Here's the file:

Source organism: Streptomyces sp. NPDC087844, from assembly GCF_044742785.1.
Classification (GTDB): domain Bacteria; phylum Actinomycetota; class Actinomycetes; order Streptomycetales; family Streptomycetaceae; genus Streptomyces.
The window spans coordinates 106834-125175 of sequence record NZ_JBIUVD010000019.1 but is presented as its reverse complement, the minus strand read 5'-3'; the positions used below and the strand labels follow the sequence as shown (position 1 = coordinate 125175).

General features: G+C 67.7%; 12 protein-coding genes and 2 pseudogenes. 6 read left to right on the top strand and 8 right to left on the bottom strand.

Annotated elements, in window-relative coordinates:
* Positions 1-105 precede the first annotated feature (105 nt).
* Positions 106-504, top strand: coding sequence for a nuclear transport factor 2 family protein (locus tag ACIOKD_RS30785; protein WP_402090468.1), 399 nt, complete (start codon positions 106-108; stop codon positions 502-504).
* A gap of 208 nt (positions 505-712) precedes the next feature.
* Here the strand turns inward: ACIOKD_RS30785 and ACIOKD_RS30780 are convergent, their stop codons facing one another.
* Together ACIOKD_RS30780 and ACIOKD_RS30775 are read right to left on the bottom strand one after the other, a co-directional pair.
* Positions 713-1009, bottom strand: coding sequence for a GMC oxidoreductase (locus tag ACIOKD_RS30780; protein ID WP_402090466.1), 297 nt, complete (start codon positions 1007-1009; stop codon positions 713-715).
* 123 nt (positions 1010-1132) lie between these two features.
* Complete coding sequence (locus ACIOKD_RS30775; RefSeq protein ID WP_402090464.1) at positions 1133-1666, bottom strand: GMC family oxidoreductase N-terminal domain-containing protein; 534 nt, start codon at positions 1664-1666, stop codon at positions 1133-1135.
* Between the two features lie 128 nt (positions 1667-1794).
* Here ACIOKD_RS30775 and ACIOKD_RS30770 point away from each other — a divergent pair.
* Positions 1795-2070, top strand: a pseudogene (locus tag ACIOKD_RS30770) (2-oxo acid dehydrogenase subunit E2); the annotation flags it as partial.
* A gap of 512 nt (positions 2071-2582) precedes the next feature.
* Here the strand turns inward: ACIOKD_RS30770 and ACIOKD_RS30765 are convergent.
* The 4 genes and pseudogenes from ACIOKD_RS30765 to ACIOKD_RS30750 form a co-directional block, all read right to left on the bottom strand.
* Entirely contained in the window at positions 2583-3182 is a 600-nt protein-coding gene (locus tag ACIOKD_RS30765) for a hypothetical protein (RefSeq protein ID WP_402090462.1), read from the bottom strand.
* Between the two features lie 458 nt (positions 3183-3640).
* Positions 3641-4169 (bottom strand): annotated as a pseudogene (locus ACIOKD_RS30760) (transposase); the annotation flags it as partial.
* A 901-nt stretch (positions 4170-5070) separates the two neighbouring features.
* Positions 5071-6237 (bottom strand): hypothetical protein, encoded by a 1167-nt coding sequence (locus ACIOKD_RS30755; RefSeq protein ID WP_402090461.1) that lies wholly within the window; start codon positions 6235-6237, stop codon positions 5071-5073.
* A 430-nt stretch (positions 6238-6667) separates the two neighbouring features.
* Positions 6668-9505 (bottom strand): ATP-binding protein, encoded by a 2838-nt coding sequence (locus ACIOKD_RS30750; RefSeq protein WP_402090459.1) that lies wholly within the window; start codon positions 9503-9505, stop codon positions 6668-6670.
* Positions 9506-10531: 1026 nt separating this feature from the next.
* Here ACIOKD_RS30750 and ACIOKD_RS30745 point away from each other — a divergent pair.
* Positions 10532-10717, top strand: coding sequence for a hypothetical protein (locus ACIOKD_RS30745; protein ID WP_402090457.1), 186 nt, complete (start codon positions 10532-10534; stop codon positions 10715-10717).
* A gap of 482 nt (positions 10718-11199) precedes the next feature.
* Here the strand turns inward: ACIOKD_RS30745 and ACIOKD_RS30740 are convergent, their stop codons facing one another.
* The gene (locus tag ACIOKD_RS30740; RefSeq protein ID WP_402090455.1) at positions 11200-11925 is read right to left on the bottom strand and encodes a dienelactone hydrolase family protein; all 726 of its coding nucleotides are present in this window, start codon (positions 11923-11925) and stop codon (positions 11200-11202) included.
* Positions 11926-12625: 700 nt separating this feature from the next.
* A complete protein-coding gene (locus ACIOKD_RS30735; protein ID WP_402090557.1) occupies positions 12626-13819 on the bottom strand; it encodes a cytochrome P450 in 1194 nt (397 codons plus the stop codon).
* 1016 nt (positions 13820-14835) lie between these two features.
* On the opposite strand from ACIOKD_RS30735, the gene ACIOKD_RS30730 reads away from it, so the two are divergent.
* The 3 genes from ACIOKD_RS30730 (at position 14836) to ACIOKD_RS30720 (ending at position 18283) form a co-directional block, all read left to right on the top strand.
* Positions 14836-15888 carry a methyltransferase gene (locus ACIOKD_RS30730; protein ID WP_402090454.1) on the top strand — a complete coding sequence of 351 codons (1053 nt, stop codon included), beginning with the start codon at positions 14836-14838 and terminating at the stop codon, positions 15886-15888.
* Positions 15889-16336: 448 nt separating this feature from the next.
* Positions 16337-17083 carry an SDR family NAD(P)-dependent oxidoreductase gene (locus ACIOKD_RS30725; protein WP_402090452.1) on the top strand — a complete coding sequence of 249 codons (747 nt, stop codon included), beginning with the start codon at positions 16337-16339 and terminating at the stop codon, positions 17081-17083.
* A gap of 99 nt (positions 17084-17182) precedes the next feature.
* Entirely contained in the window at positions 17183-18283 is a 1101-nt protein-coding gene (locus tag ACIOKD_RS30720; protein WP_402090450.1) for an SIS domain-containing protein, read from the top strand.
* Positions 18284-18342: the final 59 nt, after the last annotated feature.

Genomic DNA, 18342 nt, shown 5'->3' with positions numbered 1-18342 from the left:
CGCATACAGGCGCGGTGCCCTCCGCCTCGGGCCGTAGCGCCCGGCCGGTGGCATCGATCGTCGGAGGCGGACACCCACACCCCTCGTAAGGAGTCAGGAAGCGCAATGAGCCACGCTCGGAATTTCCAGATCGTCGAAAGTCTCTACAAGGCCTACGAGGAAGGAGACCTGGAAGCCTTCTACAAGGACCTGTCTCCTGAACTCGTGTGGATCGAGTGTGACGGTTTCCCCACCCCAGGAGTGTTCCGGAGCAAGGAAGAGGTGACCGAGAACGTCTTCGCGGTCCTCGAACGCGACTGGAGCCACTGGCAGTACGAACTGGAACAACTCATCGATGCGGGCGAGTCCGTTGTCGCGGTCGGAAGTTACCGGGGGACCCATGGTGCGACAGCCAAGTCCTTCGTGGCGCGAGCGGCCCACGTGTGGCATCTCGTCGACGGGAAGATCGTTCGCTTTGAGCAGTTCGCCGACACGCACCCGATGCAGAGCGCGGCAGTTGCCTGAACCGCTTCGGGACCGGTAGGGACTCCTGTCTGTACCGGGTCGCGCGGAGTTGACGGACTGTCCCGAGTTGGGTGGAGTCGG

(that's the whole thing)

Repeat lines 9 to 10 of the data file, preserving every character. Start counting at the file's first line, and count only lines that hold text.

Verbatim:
* Here the strand turns inward: ACIOKD_RS30785 and ACIOKD_RS30780 are convergent, their stop codons facing one another.
* Together ACIOKD_RS30780 and ACIOKD_RS30775 are read right to left on the bottom strand one after the other, a co-directional pair.